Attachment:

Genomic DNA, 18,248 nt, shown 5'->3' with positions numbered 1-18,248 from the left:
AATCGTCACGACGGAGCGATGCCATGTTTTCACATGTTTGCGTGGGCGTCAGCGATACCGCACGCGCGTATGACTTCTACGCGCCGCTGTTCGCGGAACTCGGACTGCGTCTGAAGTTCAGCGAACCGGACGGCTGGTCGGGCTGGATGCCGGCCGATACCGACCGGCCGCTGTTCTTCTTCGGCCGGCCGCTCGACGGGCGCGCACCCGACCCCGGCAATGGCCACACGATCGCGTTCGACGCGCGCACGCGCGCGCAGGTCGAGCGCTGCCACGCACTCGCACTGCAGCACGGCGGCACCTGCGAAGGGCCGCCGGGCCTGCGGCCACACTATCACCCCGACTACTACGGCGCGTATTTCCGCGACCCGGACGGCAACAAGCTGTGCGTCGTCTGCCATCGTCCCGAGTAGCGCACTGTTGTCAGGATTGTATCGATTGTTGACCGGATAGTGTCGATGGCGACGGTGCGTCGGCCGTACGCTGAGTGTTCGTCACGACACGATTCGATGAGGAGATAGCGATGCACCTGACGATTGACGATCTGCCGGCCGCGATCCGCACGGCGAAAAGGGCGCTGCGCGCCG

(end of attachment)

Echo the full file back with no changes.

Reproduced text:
Genomic DNA, 18,248 nt, shown 5'->3' with positions numbered 1-18,248 from the left:
AATCGTCACGACGGAGCGATGCCATGTTTTCACATGTTTGCGTGGGCGTCAGCGATACCGCACGCGCGTATGACTTCTACGCGCCGCTGTTCGCGGAACTCGGACTGCGTCTGAAGTTCAGCGAACCGGACGGCTGGTCGGGCTGGATGCCGGCCGATACCGACCGGCCGCTGTTCTTCTTCGGCCGGCCGCTCGACGGGCGCGCACCCGACCCCGGCAATGGCCACACGATCGCGTTCGACGCGCGCACGCGCGCGCAGGTCGAGCGCTGCCACGCACTCGCACTGCAGCACGGCGGCACCTGCGAAGGGCCGCCGGGCCTGCGGCCACACTATCACCCCGACTACTACGGCGCGTATTTCCGCGACCCGGACGGCAACAAGCTGTGCGTCGTCTGCCATCGTCCCGAGTAGCGCACTGTTGTCAGGATTGTATCGATTGTTGACCGGATAGTGTCGATGGCGACGGTGCGTCGGCCGTACGCTGAGTGTTCGTCACGACACGATTCGATGAGGAGATAGCGATGCACCTGACGATTGACGATCTGCCGGCCGCGATCCGCACGGCGAAAAGGGCGCTGCGCGCCG